Eric and I married young, but that doesn't mean it was precipitous. We'd already known each other for seven years by the time I donned that white organza princess gown, walked down that stone path on my father's arm to the bubbly notes of "My Baby Just Cares For Me." We could look right down to the bottom of one another and see what was swimming there, like silver fish flashing in clear mountain lakes. At our center wasn't sexuality or ambition, though we shared both. No, deep understanding, that's what we had. The nagging voice I've all my life heard in my head, the one people might call addiction or restlessness or waywardness, but which is to me almost an embodiment, some thing outside of myself– impish, far from benign, but also inspiring and not entirely unconcerned with my self-interest – Eric believed in it. He feared it sometimes, but he believed in it. In 2002, when I turned twenty-nine, and we were living in Brooklyn, and I was stuck in yet another in a long line of ill-paid, dead-end jobs, loving my husband – clinging to him, in fact, as the sole solace in a world that I figured by and large didn't have much use for me – but unhappy and beginning to feel I just didn't in fact have much of a talent for happiness, Eric understood that when the voice spoke to me I had to listen.
"I think I have to cook my way through Julia Child's Mastering the Art of French Cooking, Vol. I, 524 recipes. In the space of a year. And I'm going to blog it."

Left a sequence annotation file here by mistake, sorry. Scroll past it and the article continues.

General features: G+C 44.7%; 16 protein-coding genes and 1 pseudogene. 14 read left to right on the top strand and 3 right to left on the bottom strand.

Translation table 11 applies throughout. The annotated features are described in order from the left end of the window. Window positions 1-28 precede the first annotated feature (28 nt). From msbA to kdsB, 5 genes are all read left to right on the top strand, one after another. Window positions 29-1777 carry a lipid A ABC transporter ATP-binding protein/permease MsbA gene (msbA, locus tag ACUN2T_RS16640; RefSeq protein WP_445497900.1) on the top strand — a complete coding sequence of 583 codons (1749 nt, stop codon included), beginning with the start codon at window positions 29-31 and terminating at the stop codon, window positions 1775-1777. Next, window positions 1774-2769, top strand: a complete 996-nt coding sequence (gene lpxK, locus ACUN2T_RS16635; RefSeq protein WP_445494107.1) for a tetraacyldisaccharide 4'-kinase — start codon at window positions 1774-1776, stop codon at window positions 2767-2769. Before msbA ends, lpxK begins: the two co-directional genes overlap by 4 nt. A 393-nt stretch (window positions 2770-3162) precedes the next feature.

"I think you should." He didn't even look confused. Eric could always divine for me just who I was and just what I could do.
So: I did this crazy cooking thing, and did it saucily, with style and courage. And I was rewarded. Suddenly, I was successful. A book deal, a career! Using the very stuff of my despair and frustration, I'd turned my life around, transformed myself from a depressed secretary to an Author. I was, I thought, just what I wanted to be - confident, brave and well-paid. I was congratulated on my transformation, and because I was now a confident woman, I accepted the congratulations. But privately, I knew that I owed it entirely to Eric. He'd seen me as better than I was, and had shown me the way to get there. If you'd told me then he'd not understand when the voice spoke again, that I was capable of doing anything that could erode the faith of this most loyal of men, I'd never have believed you.
But by the time I followed the whisper here, to this butcher shop two hours from my home in the city, I'd learned through bitter experience that I was wrong. It turns out that things, even perfect things, pieces that seem to fit, to work together, can warp and crack and change.